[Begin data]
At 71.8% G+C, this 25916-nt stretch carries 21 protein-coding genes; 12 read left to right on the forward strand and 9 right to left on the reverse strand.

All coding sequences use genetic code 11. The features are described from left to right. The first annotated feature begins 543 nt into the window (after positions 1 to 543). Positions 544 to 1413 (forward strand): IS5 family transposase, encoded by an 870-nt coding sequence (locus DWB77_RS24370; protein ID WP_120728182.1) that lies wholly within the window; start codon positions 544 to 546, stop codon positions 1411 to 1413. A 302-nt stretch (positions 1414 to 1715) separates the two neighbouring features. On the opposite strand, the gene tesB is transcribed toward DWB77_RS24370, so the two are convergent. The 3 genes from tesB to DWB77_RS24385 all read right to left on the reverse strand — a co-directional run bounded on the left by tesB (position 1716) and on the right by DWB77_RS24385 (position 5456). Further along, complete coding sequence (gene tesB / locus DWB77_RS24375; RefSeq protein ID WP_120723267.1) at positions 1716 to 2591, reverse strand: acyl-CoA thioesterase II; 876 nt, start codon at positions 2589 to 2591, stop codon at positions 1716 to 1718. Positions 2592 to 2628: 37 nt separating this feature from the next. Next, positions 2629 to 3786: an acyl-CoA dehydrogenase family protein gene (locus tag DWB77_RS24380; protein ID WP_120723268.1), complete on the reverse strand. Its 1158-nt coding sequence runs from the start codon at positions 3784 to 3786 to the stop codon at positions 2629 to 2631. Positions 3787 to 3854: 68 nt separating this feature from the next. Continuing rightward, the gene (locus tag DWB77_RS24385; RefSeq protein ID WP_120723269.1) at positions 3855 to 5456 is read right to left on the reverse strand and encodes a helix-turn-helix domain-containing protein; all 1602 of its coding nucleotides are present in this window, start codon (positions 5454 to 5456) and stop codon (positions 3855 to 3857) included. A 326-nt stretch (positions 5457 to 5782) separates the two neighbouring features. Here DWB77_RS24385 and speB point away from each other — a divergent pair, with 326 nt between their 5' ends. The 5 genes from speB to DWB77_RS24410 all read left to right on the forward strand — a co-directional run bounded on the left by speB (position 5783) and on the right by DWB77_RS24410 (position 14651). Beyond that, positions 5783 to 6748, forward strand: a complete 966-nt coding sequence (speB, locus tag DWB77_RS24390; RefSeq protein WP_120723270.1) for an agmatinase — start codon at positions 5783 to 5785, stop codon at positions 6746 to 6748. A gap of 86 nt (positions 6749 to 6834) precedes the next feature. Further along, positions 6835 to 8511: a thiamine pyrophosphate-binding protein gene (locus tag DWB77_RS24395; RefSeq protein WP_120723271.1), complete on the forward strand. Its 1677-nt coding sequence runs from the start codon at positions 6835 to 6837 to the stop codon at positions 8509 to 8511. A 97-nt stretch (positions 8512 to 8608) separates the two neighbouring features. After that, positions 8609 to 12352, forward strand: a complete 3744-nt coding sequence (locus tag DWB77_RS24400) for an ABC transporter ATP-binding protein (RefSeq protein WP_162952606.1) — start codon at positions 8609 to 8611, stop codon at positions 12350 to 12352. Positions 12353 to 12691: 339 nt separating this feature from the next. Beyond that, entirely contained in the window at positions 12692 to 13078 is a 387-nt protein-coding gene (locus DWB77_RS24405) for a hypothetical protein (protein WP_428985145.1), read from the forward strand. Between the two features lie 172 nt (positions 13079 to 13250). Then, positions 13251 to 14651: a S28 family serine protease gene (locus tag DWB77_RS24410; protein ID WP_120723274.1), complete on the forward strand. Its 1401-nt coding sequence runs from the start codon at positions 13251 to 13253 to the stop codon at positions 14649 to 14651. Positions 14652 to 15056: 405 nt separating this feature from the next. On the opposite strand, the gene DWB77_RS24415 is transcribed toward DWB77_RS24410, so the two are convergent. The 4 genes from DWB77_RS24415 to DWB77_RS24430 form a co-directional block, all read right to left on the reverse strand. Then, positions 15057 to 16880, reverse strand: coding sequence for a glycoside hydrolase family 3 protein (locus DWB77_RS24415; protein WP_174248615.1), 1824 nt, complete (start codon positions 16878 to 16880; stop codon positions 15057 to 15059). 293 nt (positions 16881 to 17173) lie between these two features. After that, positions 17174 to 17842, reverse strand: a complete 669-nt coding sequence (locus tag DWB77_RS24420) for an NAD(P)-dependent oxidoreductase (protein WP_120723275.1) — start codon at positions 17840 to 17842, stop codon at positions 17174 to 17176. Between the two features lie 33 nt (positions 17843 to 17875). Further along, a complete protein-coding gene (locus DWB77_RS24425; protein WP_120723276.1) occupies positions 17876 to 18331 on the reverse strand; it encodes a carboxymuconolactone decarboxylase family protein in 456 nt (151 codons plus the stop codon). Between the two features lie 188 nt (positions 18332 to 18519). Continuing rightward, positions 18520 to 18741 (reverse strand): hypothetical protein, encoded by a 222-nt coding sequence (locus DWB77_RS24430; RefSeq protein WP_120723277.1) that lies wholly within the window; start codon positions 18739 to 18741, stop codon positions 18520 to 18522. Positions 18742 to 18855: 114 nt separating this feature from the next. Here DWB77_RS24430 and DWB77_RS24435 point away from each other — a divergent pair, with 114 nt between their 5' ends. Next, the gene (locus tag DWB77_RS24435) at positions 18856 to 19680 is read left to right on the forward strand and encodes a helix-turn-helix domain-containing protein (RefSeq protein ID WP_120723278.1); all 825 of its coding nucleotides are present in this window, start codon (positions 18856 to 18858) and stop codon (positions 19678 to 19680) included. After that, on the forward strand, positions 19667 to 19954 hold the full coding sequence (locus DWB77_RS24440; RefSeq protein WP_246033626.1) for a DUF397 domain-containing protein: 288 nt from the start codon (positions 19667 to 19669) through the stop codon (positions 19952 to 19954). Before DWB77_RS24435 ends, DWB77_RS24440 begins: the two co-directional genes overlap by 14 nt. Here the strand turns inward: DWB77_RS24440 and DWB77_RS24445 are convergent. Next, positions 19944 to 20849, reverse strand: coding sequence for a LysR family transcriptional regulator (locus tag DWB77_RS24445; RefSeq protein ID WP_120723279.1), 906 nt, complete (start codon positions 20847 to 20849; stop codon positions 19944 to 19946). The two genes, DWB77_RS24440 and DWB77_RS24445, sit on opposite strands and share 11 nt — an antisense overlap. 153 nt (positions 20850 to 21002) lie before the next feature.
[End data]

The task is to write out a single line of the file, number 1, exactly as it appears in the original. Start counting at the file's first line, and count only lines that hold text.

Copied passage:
At 71.8% G+C, this 25916-nt stretch carries 21 protein-coding genes; 12 read left to right on the forward strand and 9 right to left on the reverse strand.